﻿ Loadcap > Theoretical notes > Design stress

# Design stress

It is customary in the design practice to evaluate the pressures acting on the soil by adopting an approach "borrowed" from structural mechanics, considering the section sets of the foundation as presso-inflessa.

The calculation of the design pressure is performed considering the section partially reactant and with triangular distribution of the pressures on the soil.

The general case is that of a solid of De Saint Venant urged to normal eccentric stress, when the resultant of the external forces acting on the free base, is reduced to a normal stress N and a bending moment M.

This type of system is statically equivalent to a force N directed along the axis of the solid, applied at a point C, called the center of stress, different from the center of gravity G of the section partially reactant.

The joining CG provides the direction of the axis of the stress, together with that of the neutral axis defined as the anti polar of the center C of stress compared to the central inertia ellipse of the reactant section.

The unknowns of the problem, in the hypothesis of validity of the principle of conservation of plane sections and validity of Hooke's law, are three:

two fix the position of the neutral axis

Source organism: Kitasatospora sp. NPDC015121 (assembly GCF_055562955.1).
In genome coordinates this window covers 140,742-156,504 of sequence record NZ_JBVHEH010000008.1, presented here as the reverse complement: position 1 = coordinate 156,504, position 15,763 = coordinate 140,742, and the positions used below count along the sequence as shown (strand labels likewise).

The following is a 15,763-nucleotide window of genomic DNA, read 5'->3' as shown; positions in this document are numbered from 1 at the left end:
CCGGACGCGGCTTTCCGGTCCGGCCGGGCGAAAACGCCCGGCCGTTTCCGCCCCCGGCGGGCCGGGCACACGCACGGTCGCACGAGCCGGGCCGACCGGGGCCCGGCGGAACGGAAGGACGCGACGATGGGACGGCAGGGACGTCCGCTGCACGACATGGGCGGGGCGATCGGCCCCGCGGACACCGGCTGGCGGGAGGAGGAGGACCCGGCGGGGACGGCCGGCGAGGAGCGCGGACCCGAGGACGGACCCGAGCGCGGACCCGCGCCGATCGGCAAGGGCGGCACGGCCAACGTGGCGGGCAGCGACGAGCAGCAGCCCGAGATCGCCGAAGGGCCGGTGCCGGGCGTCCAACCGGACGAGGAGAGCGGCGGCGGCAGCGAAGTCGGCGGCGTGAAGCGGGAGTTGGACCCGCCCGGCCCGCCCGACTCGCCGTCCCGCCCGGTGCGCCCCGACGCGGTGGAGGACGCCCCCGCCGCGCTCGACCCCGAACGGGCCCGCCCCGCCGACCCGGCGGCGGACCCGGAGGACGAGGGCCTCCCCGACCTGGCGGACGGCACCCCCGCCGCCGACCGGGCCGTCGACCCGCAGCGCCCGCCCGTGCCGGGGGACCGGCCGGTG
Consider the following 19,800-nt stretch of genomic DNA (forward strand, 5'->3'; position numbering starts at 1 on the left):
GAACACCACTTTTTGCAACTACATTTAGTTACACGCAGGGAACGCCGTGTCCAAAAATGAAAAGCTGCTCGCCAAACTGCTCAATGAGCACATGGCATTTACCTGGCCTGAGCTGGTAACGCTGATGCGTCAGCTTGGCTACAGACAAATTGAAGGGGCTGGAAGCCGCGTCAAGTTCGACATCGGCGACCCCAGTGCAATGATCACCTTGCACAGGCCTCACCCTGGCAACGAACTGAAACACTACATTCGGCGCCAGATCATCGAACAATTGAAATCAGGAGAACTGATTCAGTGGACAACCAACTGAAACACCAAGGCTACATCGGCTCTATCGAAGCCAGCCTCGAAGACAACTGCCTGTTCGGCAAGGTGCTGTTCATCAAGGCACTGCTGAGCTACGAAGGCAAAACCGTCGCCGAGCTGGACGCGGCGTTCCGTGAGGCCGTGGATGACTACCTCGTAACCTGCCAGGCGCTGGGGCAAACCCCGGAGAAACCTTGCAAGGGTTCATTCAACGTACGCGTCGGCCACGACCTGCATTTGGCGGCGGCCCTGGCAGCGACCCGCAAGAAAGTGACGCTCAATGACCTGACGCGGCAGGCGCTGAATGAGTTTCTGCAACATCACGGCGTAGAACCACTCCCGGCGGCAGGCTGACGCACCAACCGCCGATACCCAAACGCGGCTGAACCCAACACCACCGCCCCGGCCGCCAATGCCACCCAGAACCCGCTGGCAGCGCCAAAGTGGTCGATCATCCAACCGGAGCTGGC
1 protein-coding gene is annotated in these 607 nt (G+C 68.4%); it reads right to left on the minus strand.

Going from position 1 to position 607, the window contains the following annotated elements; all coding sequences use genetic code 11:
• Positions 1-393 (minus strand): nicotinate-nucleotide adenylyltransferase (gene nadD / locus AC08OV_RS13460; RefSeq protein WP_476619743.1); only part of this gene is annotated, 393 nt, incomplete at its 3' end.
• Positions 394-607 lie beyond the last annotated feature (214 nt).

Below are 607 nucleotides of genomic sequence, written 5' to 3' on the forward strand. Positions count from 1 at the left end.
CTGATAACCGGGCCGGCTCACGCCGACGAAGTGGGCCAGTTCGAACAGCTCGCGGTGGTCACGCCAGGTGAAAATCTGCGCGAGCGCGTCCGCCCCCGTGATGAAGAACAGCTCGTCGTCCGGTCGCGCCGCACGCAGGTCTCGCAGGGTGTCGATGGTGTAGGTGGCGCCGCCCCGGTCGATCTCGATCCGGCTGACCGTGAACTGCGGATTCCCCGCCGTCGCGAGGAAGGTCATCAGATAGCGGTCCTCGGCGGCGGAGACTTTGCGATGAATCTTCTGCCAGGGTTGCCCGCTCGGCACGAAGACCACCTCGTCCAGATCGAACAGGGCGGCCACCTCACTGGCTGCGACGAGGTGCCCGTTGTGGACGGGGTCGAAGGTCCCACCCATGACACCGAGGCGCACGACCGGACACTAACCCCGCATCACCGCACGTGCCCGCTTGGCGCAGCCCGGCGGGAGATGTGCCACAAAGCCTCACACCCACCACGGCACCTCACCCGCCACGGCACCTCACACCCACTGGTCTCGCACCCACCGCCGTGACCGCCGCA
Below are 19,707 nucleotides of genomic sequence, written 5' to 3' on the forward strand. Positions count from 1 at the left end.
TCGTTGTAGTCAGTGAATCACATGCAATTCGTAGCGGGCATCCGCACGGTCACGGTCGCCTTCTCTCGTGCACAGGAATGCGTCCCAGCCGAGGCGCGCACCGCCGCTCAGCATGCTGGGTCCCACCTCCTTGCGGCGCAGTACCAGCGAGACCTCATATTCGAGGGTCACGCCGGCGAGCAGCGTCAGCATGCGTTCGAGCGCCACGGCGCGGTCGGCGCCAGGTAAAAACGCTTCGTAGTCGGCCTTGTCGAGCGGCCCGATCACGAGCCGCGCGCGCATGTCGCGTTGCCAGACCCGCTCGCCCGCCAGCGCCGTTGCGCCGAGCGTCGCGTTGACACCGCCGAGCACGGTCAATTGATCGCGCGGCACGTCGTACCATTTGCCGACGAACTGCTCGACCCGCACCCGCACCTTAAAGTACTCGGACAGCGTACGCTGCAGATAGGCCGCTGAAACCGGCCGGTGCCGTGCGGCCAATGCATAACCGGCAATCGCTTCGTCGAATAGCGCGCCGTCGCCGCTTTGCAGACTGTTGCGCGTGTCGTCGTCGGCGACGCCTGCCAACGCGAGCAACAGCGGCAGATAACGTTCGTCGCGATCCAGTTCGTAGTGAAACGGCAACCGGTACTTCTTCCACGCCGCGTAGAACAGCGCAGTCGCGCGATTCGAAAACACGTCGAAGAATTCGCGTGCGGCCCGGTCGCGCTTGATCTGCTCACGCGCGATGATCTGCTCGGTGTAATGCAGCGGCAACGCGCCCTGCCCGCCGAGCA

another unknown variable is represented by the value of the stress in a generic point of the section

The solution of the problem is reached through a system of three equations:

1.Translation equilibrium equation  in the direction normal to the section:

2.Rotation equilibrium equation with respect to the neutral axis:

3.Rotation equilibrium equation with respect to the stress axis:

From the starting assumptions we can write the following relationship:

Substituting the above equation into the three equilibrium equations, we obtain:

having denoted by Sn the static moment of the reactant area with respect to the neutral axis  and by In the moment of inertia of the reactant section with respect to the neutral axis or by the combination of the two results we obtain the position of the neutral axis:

Finally, from the rotation equilibrium equation with respect to the stress axis we obtain a relationship that expresses the condition that:

"the neutral axis and the stress axis are conjugated with respect to the inertia ellipse of the reacting section"

Known the position of the neutral axis we can calculate the stress at any point on the reacting section.